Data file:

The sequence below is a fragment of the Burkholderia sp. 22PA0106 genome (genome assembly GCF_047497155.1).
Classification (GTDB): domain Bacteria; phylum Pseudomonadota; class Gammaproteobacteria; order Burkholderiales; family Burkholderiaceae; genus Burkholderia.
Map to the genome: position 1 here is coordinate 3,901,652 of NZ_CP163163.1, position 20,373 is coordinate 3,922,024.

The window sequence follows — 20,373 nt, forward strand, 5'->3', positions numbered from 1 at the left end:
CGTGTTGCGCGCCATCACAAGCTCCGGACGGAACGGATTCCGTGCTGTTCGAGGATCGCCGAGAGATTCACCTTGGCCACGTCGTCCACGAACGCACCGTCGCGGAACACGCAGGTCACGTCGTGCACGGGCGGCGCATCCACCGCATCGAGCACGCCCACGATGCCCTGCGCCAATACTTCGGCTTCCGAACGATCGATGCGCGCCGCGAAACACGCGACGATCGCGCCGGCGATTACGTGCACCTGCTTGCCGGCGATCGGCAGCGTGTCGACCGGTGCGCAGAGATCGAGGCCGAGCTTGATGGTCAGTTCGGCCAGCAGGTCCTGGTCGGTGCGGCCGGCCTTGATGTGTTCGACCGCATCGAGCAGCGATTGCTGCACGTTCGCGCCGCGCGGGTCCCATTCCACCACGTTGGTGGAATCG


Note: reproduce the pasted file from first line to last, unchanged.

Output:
The sequence below is a fragment of the Burkholderia sp. 22PA0106 genome (genome assembly GCF_047497155.1).
Classification (GTDB): domain Bacteria; phylum Pseudomonadota; class Gammaproteobacteria; order Burkholderiales; family Burkholderiaceae; genus Burkholderia.
Map to the genome: position 1 here is coordinate 3,901,652 of NZ_CP163163.1, position 20,373 is coordinate 3,922,024.

The window sequence follows — 20,373 nt, forward strand, 5'->3', positions numbered from 1 at the left end:
CGTGTTGCGCGCCATCACAAGCTCCGGACGGAACGGATTCCGTGCTGTTCGAGGATCGCCGAGAGATTCACCTTGGCCACGTCGTCCACGAACGCACCGTCGCGGAACACGCAGGTCACGTCGTGCACGGGCGGCGCATCCACCGCATCGAGCACGCCCACGATGCCCTGCGCCAATACTTCGGCTTCCGAACGATCGATGCGCGCCGCGAAACACGCGACGATCGCGCCGGCGATTACGTGCACCTGCTTGCCGGCGATCGGCAGCGTGTCGACCGGTGCGCAGAGATCGAGGCCGAGCTTGATGGTCAGTTCGGCCAGCAGGTCCTGGTCGGTGCGGCCGGCCTTGATGTGTTCGACCGCATCGAGCAGCGATTGCTGCACGTTCGCGCCGCGCGGGTCCCATTCCACCACGTTGGTGGAATCG